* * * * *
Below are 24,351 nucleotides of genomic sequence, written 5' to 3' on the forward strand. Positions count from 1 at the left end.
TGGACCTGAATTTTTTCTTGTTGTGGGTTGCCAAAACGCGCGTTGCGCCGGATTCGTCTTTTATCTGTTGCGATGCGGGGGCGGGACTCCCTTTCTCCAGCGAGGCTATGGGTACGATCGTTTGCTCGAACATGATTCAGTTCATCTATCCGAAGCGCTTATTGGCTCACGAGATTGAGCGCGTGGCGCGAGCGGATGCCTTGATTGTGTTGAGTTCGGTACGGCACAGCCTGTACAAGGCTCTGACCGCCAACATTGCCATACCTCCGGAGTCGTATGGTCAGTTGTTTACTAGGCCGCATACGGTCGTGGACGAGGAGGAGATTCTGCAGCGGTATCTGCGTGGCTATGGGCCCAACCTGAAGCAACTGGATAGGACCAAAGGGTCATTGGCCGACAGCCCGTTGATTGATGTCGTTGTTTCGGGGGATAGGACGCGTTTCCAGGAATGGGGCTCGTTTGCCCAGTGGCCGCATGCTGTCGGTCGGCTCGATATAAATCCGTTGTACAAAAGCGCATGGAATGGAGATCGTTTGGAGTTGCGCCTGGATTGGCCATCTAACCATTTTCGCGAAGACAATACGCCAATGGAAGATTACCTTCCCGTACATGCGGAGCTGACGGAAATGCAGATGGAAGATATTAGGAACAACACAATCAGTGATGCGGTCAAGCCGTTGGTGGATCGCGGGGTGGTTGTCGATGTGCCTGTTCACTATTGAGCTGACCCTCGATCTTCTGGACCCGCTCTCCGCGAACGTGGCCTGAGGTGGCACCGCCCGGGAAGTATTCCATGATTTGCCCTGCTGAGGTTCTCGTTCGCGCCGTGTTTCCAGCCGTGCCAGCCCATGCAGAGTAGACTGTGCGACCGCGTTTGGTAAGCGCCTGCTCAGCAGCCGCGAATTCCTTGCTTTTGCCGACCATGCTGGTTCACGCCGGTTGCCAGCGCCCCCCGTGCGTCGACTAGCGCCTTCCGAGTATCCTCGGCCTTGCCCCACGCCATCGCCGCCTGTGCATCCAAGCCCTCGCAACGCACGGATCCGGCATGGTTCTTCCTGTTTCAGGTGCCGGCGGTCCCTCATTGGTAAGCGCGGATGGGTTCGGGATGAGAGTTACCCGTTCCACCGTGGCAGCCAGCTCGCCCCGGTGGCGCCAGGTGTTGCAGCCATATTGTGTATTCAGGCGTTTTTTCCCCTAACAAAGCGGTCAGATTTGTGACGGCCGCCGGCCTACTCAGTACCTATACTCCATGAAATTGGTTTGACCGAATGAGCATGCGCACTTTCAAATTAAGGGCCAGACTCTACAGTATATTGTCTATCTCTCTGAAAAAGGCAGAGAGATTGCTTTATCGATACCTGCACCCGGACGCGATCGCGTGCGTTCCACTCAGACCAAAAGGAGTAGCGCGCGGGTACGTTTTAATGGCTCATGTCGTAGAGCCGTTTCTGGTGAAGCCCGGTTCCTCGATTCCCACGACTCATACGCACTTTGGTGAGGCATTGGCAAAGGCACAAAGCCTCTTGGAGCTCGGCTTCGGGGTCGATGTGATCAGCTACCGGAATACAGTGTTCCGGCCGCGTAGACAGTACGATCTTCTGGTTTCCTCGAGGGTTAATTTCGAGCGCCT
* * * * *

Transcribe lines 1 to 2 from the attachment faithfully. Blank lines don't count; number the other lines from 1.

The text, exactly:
Below are 24,351 nucleotides of genomic sequence, written 5' to 3' on the forward strand. Positions count from 1 at the left end.
TGGACCTGAATTTTTTCTTGTTGTGGGTTGCCAAAACGCGCGTTGCGCCGGATTCGTCTTTTATCTGTTGCGATGCGGGGGCGGGACTCCCTTTCTCCAGCGAGGCTATGGGTACGATCGTTTGCTCGAACATGATTCAGTTCATCTATCCGAAGCGCTTATTGGCTCACGAGATTGAGCGCGTGGCGCGAGCGGATGCCTTGATTGTGTTGAGTTCGGTACGGCACAGCCTGTACAAGGCTCTGACCGCCAACATTGCCATACCTCCGGAGTCGTATGGTCAGTTGTTTACTAGGCCGCATACGGTCGTGGACGAGGAGGAGATTCTGCAGCGGTATCTGCGTGGCTATGGGCCCAACCTGAAGCAACTGGATAGGACCAAAGGGTCATTGGCCGACAGCCCGTTGATTGATGTCGTTGTTTCGGGGGATAGGACGCGTTTCCAGGAATGGGGCTCGTTTGCCCAGTGGCCGCATGCTGTCGGTCGGCTCGATATAAATCCGTTGTACAAAAGCGCATGGAATGGAGATCGTTTGGAGTTGCGCCTGGATTGGCCATCTAACCATTTTCGCGAAGACAATACGCCAATGGAAGATTACCTTCCCGTACATGCGGAGCTGACGGAAATGCAGATGGAAGATATTAGGAACAACACAATCAGTGATGCGGTCAAGCCGTTGGTGGATCGCGGGGTGGTTGTCGATGTGCCTGTTCACTATTGAGCTGACCCTCGATCTTCTGGACCCGCTCTCCGCGAACGTGGCCTGAGGTGGCACCGCCCGGGAAGTATTCCATGATTTGCCCTGCTGAGGTTCTCGTTCGCGCCGTGTTTCCAGCCGTGCCAGCCCATGCAGAGTAGACTGTGCGACCGCGTTTGGTAAGCGCCTGCTCAGCAGCCGCGAATTCCTTGCTTTTGCCGACCATGCTGGTTCACGCCGGTTGCCAGCGCCCCCCGTGCGTCGACTAGCGCCTTCCGAGTATCCTCGGCCTTGCCCCACGCCATCGCCGCCTGTGCATCCAAGCCCTCGCAACGCACGGATCCGGCATGGTTCTTCCTGTTTCAGGTGCCGGCGGTCCCTCATTGGTAAGCGCGGATGGGTTCGGGATGAGAGTTACCCGTTCCACCGTGGCAGCCAGCTCGCCCCGGTGGCGCCAGGTGTTGCAGCCATATTGTGTATTCAGGCGTTTTTTCCCCTAACAAAGCGGTCAGATTTGTGACGGCCGCCGGCCTACTCAGTACCTATACTCCATGAAATTGGTTTGACCGAATGAGCATGCGCACTTTCAAATTAAGGGCCAGACTCTACAGTATATTGTCTATCTCTCTGAAAAAGGCAGAGAGATTGCTTTATCGATACCTGCACCCGGACGCGATCGCGTGCGTTCCACTCAGACCAAAAGGAGTAGCGCGCGGGTACGTTTTAATGGCTCATGTCGTAGAGCCGTTTCTGGTGAAGCCCGGTTCCTCGATTCCCACGACTCATACGCACTTTGGTGAGGCATTGGCAAAGGCACAAAGCCTCTTGGAGCTCGGCTTCGGGGTCGATGTGATCAGCTACCGGAATACAGTGTTCCGGCCGCGTAGACAGTACGATCTTCTGGTTTCCTCGAGGGTTAATTTCGAGCGCCT